Editorial: Principles of Cooks journalism

Thursday June 13, 2019 Written by Published in Opinion
CI News Editor Jonathan Milne. CI News Editor Jonathan Milne.

Since taking the editor’s chair at the Cook Islands News last week, I’ve met an enormous number of people in this community, who have been – without exception – tremendously welcoming.

But they also want to know what our plans are for this newspaper, which is owned as much by the people of the Cooks as it is by its shareholders.

I have emphasised that for some time, I intend to simply listen. I won’t make rash, hasty or ill-informed changes to the content of this newspaper, which has matured into its current form over generations.

My experience in journalism means I have practical skills and experience I can share with the team here. But more than that, I am learning from those who have been here for far longer than me, who are born here, whose ancestors were born here.

Our team is drafting a journalism charter that we will share with you, explaining and reinforcing the principles that guide our journalism. Some of those principles are applied the world over: accuracy, fairness, truth. But others are unique to these islands, like our respect for relationships between the three pillars of our society: church, ariki and government.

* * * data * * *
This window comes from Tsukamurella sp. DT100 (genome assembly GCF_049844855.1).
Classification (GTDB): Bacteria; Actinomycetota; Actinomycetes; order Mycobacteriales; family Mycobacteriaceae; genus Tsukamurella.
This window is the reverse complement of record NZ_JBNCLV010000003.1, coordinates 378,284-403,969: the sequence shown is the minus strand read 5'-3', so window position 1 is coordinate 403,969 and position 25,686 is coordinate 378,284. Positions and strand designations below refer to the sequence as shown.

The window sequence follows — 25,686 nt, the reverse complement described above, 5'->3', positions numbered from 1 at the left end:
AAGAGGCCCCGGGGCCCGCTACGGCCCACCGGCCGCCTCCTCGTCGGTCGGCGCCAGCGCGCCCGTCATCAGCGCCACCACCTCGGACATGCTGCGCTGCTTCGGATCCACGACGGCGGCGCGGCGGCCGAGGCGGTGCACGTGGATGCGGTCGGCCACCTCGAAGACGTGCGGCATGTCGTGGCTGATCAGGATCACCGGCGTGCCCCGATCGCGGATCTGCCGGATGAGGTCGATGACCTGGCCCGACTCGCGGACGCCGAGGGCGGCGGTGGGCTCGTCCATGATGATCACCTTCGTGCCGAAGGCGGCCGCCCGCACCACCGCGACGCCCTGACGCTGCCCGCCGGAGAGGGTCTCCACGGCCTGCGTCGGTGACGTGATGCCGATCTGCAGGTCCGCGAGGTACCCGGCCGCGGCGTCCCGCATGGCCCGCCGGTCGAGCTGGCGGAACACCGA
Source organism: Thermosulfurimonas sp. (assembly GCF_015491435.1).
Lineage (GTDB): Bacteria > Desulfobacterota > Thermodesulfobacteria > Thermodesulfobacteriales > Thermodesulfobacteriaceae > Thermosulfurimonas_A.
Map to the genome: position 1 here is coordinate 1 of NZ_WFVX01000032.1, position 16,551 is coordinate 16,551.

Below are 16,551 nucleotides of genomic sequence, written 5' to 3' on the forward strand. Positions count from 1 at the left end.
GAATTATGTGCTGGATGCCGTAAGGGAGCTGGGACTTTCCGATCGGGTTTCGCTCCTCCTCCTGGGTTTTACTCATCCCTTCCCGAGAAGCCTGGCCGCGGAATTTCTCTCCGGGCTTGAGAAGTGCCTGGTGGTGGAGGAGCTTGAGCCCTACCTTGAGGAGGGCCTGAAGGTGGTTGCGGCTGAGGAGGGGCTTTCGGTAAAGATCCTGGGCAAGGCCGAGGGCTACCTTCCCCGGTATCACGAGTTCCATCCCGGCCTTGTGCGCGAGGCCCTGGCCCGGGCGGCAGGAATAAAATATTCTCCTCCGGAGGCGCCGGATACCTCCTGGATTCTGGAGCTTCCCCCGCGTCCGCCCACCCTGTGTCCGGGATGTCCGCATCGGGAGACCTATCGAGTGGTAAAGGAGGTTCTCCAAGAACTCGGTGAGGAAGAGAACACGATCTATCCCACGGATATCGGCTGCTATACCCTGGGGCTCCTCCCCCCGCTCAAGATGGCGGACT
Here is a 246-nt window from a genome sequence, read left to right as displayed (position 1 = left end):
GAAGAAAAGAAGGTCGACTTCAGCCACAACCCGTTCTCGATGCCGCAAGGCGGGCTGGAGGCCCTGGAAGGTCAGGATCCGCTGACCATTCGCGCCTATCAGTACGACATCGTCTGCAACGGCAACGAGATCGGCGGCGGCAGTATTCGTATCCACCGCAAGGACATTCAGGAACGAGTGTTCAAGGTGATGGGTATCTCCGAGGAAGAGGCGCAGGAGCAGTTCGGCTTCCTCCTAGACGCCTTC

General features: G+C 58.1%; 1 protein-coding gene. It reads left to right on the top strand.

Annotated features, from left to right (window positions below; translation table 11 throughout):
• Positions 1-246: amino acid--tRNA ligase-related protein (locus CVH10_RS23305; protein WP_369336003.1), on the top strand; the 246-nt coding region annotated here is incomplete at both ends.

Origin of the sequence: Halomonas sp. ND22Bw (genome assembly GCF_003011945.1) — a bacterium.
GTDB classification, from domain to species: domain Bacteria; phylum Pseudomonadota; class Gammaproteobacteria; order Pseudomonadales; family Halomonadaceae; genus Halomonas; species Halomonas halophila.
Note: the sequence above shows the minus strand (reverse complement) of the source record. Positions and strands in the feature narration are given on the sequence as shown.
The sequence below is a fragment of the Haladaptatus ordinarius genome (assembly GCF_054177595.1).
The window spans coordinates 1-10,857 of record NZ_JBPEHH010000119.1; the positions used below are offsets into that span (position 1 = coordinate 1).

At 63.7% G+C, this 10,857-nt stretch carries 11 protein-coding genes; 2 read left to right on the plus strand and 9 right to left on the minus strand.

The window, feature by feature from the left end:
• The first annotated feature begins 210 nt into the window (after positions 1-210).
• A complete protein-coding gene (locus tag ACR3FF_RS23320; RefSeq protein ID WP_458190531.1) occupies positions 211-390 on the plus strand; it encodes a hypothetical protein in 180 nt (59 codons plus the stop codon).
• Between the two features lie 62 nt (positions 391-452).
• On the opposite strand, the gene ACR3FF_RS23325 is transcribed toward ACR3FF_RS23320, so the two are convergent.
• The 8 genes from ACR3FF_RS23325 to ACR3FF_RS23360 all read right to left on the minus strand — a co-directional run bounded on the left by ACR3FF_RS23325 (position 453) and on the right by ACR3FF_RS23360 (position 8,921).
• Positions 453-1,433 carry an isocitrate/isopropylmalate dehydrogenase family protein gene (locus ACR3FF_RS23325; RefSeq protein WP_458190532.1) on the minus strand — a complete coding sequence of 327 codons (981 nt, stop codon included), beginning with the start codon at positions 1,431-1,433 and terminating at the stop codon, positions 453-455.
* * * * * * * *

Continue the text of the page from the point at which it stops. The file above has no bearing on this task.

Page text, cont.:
We will consult our readers and community on these – but there is one change we’ve already made that’s prompted questions. That’s the decision to stop running anonymous letters to the editor.

In our view, we cannot credibly call for transparency in this nation’s leadership, if we do not demonstrate transparency in our own journalism.

Moreover, some of the unattributed letters contain personal attacks – they play the person, not the ball. We believe by putting our names to our opinions, we will raise the tone of debate.

Finally, whistleblowers who need to raise a genuine concern on a matter of public interest, but are worried about jeopardising their professional position, should email, phone or visit me and our reporters. As journalists, we will check what they tell us; if it proves true and important, we will report it.

I myself have been grilled by the New Zealand Parliament’s powerful privileges committee, demanding I disclose the source of an important story that embarrassed politicians. I did not disclose that source then, and our ethical commitment to protecting our sources remains as strong today.

What that does not mean is providing a platform for unattributed personal attacks.

Jonathan Milne

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